Related story in
Research magazine, May 1999
Products Block Viruses, Bacteria
By Marcia Wood
November 22, 1999
Surgical gloves, condoms or other products made from the natural rubber
latex of a southwestern desert shrub called guayule are an effective barrier
against disease-causing bacteria and viruses.
That's according to preliminary tests with the high-quality, hypoallergenic
latex made from guayule (pronounced why-YOU-lee). The research was done by
Katrina Cornish of USDA's
Agricultural Research Service in Albany,
Calif., and C. David Lytle, recently retired from the
U.S. Food and Drug Administration.
The tests provide new evidence that medical, home and industrial products
made from guayule latex may offer a safe, practical alternative for the
estimated 20 million Americans allergic to latex products made from the most
common source, the Brazilian rubber tree.
Prototype patient-examination gloves and condoms made of guayule latex
passed standard virus-permeability tests, according to the scientists. Those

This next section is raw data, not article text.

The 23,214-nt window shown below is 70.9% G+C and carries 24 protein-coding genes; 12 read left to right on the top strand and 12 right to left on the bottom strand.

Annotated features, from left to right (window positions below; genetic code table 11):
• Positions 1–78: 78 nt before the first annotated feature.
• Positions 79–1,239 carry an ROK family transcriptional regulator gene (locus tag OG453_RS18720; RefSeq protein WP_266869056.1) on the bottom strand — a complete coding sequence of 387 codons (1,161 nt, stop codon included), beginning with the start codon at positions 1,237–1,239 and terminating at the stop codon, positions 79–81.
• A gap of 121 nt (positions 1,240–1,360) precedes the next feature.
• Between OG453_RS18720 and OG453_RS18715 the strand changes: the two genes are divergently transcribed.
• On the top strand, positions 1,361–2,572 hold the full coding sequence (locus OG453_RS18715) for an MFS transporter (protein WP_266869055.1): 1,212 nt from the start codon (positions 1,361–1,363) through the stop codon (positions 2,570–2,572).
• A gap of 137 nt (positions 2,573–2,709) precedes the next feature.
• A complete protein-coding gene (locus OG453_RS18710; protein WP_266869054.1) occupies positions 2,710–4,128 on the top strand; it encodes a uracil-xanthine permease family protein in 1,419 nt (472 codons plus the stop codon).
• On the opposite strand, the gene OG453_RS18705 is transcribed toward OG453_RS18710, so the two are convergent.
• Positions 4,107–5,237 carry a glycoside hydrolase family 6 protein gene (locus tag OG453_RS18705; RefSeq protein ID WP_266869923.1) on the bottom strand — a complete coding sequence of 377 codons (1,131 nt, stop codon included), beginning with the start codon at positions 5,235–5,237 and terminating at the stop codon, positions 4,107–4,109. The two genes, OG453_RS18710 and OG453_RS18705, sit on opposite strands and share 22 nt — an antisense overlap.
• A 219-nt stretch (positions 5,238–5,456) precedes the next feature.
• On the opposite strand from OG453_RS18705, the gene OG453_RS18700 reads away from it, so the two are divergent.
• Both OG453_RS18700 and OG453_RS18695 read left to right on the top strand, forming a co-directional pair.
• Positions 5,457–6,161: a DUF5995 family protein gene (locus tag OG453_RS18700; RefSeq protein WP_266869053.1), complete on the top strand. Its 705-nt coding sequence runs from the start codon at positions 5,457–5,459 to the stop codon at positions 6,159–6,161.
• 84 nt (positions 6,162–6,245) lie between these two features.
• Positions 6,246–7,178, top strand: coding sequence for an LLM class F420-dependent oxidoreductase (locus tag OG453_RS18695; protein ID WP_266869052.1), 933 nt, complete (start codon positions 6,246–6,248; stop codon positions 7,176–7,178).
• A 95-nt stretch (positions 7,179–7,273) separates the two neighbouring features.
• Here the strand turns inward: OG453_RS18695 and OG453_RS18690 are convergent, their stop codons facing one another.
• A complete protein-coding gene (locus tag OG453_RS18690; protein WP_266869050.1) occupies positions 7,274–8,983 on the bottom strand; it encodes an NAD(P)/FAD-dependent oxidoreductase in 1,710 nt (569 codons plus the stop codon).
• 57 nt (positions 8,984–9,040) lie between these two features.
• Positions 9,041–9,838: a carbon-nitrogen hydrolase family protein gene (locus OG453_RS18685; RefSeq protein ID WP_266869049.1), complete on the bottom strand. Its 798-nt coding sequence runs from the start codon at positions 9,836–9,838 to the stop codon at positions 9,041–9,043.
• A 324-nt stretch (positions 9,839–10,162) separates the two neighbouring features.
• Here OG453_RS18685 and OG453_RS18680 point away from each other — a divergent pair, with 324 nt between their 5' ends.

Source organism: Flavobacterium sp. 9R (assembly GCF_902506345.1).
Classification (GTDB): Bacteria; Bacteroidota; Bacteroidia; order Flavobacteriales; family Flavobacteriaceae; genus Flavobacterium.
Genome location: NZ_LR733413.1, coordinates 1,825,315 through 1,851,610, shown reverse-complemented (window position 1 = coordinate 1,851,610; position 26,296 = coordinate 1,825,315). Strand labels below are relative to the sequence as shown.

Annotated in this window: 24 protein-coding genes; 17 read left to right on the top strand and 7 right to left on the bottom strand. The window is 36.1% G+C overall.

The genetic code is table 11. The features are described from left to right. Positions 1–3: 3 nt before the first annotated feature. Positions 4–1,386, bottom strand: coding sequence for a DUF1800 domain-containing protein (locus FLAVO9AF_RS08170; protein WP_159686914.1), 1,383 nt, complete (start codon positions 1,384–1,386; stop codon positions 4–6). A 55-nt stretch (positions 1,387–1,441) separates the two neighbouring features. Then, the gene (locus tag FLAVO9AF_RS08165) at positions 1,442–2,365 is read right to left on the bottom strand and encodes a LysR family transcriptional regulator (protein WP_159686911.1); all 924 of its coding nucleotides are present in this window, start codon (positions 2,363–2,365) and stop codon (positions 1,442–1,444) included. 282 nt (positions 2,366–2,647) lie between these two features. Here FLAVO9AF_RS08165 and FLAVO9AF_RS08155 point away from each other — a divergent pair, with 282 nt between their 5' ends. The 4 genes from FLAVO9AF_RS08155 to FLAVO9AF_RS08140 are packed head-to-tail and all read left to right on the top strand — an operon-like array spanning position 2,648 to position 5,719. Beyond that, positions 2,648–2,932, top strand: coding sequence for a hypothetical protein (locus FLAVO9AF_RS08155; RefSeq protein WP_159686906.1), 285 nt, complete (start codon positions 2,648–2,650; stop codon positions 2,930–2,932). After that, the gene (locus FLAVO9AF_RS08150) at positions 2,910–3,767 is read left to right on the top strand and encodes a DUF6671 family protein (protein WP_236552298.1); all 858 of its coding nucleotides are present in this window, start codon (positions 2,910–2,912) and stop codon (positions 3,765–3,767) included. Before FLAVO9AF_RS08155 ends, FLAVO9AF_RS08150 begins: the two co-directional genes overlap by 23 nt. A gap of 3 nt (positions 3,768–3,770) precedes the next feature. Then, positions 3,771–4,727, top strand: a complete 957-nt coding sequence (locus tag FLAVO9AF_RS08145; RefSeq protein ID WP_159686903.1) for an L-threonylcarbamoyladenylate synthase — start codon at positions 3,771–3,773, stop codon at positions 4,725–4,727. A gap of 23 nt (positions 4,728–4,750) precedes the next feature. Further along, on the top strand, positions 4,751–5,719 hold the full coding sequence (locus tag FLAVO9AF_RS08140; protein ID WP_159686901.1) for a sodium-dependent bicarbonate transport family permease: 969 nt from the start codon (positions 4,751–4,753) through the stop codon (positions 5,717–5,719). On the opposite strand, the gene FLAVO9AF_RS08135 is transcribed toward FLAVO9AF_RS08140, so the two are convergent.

tests determined that a test virus, especially chosen for its small size, could
not slip through the guayule latex. Known as phi X174, the virus is
smaller than bacteria and is the same size, or smaller than, human pathogenic
viruses such as HIV, hepatitis B and herpes simplex.
The prototype gloves and condoms used for the tests were made of latex from
Arizona-grown guayule. They were the same thickness as commercially produced
gloves and condoms made of natural latex from the Brazilian rubber tree. The
findings will appear in the December 5 issue of the Journal of
Biomedical Materials Research.
In 1994, Cornish's team was the first to show that guayule latex is free of
the allergens that can cause severe reactions such as anaphylactic shock or
Scientific contact: Katrina Cornish,
Crop Improvement and
Utilization Research Unit, ARS Western
Regional Research Center, 800 Buchanan St., Albany, CA 94710; phone (510)
559-5950, fax (510) 559-5777, firstname.lastname@example.org.